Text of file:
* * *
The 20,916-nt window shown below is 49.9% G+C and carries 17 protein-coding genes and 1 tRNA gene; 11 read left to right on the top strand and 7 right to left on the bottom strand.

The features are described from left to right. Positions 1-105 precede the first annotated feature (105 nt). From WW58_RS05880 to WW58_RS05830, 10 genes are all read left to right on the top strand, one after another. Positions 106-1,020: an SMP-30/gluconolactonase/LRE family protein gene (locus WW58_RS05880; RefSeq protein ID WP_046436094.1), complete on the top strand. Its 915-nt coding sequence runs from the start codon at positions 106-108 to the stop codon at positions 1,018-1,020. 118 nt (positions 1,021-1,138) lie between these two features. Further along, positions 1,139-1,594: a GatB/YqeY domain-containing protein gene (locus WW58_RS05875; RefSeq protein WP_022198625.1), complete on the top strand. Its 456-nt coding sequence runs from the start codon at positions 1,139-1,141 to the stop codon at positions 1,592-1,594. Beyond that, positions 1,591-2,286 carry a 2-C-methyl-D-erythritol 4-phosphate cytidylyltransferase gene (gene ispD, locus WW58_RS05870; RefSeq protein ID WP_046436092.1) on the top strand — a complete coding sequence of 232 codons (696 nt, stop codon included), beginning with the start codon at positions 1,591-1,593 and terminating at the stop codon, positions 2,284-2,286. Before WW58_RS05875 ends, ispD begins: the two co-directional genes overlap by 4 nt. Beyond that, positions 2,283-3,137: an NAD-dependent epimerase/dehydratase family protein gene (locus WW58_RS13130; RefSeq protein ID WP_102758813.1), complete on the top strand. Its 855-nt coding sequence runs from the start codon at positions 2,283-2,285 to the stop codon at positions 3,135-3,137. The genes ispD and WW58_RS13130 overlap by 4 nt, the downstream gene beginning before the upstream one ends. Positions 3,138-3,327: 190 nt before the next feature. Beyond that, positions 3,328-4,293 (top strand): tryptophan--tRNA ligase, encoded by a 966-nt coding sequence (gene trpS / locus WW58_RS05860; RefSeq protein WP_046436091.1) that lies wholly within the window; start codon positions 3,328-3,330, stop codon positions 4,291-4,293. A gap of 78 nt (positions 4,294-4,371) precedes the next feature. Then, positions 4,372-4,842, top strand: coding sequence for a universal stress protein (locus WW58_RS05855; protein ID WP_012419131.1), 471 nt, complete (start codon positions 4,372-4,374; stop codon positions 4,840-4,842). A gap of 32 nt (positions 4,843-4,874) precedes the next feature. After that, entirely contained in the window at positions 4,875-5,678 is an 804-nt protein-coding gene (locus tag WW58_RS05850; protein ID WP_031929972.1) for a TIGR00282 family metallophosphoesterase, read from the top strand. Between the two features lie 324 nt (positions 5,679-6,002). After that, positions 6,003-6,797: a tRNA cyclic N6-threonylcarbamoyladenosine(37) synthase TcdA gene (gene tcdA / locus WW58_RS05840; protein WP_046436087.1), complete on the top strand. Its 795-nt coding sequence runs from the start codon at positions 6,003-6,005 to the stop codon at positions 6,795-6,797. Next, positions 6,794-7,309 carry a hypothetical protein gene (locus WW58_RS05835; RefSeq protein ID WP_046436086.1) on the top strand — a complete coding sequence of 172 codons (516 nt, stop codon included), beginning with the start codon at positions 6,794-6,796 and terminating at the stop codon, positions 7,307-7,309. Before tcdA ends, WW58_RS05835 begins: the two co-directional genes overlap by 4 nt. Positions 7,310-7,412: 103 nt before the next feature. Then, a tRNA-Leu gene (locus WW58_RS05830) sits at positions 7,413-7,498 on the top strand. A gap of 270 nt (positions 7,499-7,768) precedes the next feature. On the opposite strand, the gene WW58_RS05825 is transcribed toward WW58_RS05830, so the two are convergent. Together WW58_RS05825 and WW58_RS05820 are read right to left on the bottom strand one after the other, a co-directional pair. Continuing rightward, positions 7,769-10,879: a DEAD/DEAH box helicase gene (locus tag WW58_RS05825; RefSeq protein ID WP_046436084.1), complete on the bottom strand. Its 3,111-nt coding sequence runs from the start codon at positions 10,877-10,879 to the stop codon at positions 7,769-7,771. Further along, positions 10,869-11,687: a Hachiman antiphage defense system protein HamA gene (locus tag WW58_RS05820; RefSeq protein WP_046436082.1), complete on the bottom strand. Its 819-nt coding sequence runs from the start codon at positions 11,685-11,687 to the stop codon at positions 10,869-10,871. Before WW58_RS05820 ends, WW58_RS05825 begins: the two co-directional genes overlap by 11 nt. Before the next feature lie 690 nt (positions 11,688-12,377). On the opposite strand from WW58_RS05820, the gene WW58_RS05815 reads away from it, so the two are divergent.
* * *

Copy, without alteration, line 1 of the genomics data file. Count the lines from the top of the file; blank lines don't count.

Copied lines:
The 20,916-nt window shown below is 49.9% G+C and carries 17 protein-coding genes and 1 tRNA gene; 11 read left to right on the top strand and 7 right to left on the bottom strand.